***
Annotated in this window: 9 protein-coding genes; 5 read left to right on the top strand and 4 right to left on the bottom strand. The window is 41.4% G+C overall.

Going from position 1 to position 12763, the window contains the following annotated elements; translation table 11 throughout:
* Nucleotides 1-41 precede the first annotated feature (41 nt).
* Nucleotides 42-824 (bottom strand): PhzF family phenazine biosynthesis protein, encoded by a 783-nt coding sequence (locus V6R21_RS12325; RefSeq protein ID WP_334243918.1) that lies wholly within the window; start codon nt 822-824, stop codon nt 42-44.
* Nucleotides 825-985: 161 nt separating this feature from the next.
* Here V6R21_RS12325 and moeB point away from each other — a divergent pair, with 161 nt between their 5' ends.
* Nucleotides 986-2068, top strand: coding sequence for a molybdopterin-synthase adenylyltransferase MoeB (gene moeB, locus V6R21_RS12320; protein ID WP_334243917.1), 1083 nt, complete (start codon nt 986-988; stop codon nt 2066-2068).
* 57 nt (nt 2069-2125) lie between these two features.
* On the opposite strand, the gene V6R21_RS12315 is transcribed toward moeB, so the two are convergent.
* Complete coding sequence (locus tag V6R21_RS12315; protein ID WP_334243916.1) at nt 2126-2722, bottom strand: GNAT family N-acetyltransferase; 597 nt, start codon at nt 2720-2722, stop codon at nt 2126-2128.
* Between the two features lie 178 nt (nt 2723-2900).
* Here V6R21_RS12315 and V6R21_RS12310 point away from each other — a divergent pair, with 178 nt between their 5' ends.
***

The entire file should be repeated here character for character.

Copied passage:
Annotated in this window: 9 protein-coding genes; 5 read left to right on the top strand and 4 right to left on the bottom strand. The window is 41.4% G+C overall.

Going from position 1 to position 12763, the window contains the following annotated elements; translation table 11 throughout:
* Nucleotides 1-41 precede the first annotated feature (41 nt).
* Nucleotides 42-824 (bottom strand): PhzF family phenazine biosynthesis protein, encoded by a 783-nt coding sequence (locus V6R21_RS12325; RefSeq protein ID WP_334243918.1) that lies wholly within the window; start codon nt 822-824, stop codon nt 42-44.
* Nucleotides 825-985: 161 nt separating this feature from the next.
* Here V6R21_RS12325 and moeB point away from each other — a divergent pair, with 161 nt between their 5' ends.
* Nucleotides 986-2068, top strand: coding sequence for a molybdopterin-synthase adenylyltransferase MoeB (gene moeB, locus V6R21_RS12320; protein ID WP_334243917.1), 1083 nt, complete (start codon nt 986-988; stop codon nt 2066-2068).
* 57 nt (nt 2069-2125) lie between these two features.
* On the opposite strand, the gene V6R21_RS12315 is transcribed toward moeB, so the two are convergent.
* Complete coding sequence (locus tag V6R21_RS12315; protein ID WP_334243916.1) at nt 2126-2722, bottom strand: GNAT family N-acetyltransferase; 597 nt, start codon at nt 2720-2722, stop codon at nt 2126-2128.
* Between the two features lie 178 nt (nt 2723-2900).
* Here V6R21_RS12315 and V6R21_RS12310 point away from each other — a divergent pair, with 178 nt between their 5' ends.